This year acclaimed photographer Adriana Zehbrauskas joined forces with the United Nations Children’s Fund (UNICEF) to take a series of photos across five countries showing dads with newborns in hospital delivery rooms overcome with emotion.
While we confess women do the bulk of the heavy lifting, both physical and emotional, when it comes to childbirth, it’s an undoubtedly emotional thing to witness a man hold his child for the first time. You’ve not felt every kick nor experienced how it expanded in your belly over the nine months. The child is mostly a figment of your imagination until… until it’s not, it’s here.
Zehbrauskas’ images, released for Fathers’ Day this year, celebrated a growing body of evidence showing the critical role of fathering in healthy childhood development. The images of dads with newborns were taken in Guinea Bissau, Mexico, Thailand, Turkmenistan, and the United Kingdom, where they also served the purpose of drawing attention to the lack of paid paternal leave around the world.
Supidej Jaithon, 20, (also known as Boss), cries with laughter as he holds his newborn baby Matt, born a few moments before at Lerdsin Hospital, Bangkok, Thailand, on March 6, 2018. “I came to see my baby’s face. My boss didn’t allow me to take the day off because I had lots of work, but I don’t care, my family comes first” he says.
Jim Cherrett does skin-to-skin contact with his six-week-old baby daughter Piper, who was born prematurely, in order to help bonding and keep her warm, in the neonatal unit of the Royal Devon and Exeter Hospital, in Exeter, Devon, England, on February 26, 2018. “The most important aspect of fatherhood to me is to be there for the kids and making sure everyone is happy,” Jim explains. “When I was little, dad was always working and mum was always home, but now it’s completely different, I work only two nights a week and Leanne is a full-time worker, it’s a complete role reversal, now it’s different fathers can spend a lot more time together.”
On March 21, 2018, in Guinea-Bissau, Juelmo Tchana Ncus smiles as a family member gives him his newborn baby to hold, in Mother Teresa of Calcutta Maternity Hospital in the town of Bula, in the northern Cacheu Region.
Yair Cruz, 26, holds his newborn baby girl Mia Gisele, his third child, at the Instituto Nacional de Perinatología (INPER) hospital, in Mexico City, Mexico, on February 21, 2018.
Sai Tlen, 38, meets his newborn daughter after his wife underwent a C-section at the Regional Health Promotion Centre in Chiang Mai on March 7. The baby girl is Sai’s second child.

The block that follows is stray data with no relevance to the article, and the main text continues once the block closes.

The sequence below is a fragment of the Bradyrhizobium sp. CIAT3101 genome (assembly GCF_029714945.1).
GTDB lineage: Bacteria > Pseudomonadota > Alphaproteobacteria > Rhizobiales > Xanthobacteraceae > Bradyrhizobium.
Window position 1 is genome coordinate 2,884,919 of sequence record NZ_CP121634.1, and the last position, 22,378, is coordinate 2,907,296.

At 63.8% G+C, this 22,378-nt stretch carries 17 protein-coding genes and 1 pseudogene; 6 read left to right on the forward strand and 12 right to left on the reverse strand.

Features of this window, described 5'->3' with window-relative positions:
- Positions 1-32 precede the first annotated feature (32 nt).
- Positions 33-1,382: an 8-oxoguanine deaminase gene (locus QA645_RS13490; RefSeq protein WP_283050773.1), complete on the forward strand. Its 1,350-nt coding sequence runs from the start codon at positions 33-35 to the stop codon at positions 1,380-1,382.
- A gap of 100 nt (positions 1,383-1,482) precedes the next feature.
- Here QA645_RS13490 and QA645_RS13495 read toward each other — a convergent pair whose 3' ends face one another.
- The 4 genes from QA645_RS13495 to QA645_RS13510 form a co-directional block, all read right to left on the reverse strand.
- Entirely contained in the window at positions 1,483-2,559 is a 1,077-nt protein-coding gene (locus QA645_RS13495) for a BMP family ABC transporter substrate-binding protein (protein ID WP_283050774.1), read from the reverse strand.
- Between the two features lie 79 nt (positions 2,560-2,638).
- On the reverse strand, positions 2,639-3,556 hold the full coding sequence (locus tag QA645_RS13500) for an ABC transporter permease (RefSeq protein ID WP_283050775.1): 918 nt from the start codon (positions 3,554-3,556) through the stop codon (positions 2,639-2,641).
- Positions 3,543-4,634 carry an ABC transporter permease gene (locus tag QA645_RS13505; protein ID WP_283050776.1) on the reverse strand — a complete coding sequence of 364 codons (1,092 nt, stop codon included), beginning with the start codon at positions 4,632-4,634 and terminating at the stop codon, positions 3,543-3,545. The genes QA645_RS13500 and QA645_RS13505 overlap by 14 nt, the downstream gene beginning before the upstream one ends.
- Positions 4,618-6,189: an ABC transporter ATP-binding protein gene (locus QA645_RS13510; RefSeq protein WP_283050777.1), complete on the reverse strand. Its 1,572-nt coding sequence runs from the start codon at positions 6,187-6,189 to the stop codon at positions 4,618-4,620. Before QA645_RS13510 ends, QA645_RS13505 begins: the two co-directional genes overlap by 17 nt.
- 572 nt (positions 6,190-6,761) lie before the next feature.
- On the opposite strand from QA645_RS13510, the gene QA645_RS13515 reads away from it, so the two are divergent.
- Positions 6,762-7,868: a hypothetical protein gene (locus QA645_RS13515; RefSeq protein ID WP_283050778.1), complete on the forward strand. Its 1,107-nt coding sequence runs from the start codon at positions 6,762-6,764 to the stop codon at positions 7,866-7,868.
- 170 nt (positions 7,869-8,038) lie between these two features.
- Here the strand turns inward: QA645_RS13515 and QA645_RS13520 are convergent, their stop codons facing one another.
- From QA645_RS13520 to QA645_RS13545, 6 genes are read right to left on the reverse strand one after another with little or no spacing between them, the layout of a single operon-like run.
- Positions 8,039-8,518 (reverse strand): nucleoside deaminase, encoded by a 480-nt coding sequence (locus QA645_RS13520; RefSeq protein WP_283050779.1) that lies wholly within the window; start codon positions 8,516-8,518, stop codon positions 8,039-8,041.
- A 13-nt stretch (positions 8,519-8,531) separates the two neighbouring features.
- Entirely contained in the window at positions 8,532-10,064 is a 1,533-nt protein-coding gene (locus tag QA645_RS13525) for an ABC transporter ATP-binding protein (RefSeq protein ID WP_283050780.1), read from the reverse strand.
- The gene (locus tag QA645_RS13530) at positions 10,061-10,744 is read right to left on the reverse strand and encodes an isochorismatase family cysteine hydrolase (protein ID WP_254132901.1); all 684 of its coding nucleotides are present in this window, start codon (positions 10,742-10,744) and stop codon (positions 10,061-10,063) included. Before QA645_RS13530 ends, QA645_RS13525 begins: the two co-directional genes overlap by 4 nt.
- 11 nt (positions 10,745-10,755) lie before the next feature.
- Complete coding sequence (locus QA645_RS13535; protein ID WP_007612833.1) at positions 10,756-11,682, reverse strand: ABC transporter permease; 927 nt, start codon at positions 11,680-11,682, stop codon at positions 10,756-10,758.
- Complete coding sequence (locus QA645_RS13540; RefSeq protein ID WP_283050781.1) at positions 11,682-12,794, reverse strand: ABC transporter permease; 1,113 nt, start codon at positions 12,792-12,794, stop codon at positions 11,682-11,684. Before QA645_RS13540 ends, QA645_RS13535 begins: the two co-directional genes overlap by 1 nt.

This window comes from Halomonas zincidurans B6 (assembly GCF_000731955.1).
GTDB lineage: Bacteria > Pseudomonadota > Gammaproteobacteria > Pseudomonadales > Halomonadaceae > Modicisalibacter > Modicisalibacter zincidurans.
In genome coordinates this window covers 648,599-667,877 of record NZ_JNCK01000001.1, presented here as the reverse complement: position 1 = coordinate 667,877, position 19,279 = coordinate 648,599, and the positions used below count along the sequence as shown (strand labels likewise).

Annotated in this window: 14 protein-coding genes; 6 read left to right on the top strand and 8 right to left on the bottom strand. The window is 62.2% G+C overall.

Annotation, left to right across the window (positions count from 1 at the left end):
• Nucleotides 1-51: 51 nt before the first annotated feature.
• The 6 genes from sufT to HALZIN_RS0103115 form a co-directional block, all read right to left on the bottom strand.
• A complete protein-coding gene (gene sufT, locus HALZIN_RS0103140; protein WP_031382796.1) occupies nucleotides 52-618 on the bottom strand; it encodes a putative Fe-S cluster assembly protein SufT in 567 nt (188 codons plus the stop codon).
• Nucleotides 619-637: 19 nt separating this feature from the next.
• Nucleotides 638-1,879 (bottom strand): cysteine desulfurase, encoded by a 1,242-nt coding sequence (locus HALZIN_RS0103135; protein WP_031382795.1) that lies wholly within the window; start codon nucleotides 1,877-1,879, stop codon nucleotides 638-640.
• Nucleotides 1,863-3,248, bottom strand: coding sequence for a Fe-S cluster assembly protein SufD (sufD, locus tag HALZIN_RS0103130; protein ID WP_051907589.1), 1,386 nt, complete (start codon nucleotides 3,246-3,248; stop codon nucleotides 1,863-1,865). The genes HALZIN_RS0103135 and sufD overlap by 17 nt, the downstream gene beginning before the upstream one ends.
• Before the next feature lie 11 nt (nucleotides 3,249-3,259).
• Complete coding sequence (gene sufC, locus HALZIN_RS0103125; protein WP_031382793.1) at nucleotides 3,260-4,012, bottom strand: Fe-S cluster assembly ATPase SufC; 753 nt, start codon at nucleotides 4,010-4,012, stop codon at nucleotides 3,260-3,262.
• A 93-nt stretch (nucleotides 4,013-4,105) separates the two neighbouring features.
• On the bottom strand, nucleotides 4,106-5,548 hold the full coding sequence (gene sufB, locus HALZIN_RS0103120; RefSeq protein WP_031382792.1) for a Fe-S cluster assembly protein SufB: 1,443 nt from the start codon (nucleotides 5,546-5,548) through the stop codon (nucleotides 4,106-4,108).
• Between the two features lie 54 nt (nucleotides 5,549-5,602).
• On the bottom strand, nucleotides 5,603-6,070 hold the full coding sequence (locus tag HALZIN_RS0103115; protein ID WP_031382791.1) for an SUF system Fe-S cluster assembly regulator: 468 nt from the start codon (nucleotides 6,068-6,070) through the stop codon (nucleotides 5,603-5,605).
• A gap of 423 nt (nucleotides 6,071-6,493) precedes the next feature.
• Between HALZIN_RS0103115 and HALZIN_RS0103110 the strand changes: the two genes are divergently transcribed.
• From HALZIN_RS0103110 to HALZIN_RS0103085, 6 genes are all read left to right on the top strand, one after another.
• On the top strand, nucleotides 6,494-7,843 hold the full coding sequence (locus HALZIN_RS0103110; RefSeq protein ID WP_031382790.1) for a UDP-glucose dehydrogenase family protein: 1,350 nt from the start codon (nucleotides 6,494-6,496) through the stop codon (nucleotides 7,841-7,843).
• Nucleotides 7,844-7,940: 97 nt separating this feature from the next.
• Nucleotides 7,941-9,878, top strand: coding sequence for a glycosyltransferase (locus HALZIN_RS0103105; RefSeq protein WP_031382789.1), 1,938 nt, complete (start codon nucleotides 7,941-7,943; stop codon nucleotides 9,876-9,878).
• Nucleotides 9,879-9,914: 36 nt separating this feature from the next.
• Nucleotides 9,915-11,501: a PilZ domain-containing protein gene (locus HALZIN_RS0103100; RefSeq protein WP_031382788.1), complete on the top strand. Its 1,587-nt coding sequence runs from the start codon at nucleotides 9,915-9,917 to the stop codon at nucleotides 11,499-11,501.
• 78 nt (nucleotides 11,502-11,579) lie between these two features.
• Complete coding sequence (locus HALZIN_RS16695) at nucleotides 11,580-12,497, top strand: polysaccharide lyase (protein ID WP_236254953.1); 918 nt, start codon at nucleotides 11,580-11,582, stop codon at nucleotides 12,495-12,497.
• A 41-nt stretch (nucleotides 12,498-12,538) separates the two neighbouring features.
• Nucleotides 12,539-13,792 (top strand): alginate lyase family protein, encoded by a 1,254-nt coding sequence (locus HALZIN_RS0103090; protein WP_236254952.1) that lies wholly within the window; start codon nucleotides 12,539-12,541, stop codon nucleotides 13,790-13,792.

Gerardo Brito Rodriguez holds his 13-day-old premature baby girl Diana Brito Muñoz, at the Instituto Nacional de Perinatología (INPER) hospital, in Mexico City, Mexico, on February 21, 2018. “My children, I wish more than anything that makes their life, that they are happy. And the most important thing as they say they have a university career,” he says.
On March 29, 2018, in Turkmenistan, Eziz, 28 (father) and Nazik, 23 (mother) prepare to leave the Maternity Unit, Mother and Child Health Centre in Ashgabat with their second child, Abdylguly. Eziz arrives at the hospital with his close and extended family. He’s dressed in the obligatory dark suit and white shirt. He rushes upstairs and waits as his baby is dressed in the white silk blankets. “I’m so proud to be a father for the second time. He’s my second son,” Eziz says. “I haven’t slept for two weeks, I was so nervous. Now the baby has arrived we can celebrate and relax. This celebration is the father’s role. It creates memories that you can look back on in years to come.”
Amugpote and his daughter Nam at Lerdsin Hospital in Bangkok on March 6. Amugpote is a Burmese migrant who has been living in Thailand for the past eight years. He and Kiengmachu both work at a sewing factory. “I was happy and excited when I found out I was going to be a dad,” said Amugpote. “Fathers are not allowed in the delivery room. … I wanted to see the baby. I called the hospital to see if my baby was born yet, and when I knew, I came right away.” “I don’t have paternity leave. If I don’t go to work, I don’t get paid. Today, I took a half-day off to do the birth certificate,” said Amugpote. “I will be busy with work because my wife plans not to work for five to six months, so I may not have much time to take care of the baby. I’m a dad now, I’ve got to work harder.”
Alex Edmonds Brown holds his son Harley James in a private room in the maternity ward of the Royal Devon and Exeter Hospital in Exeter, England, on Feb. 28.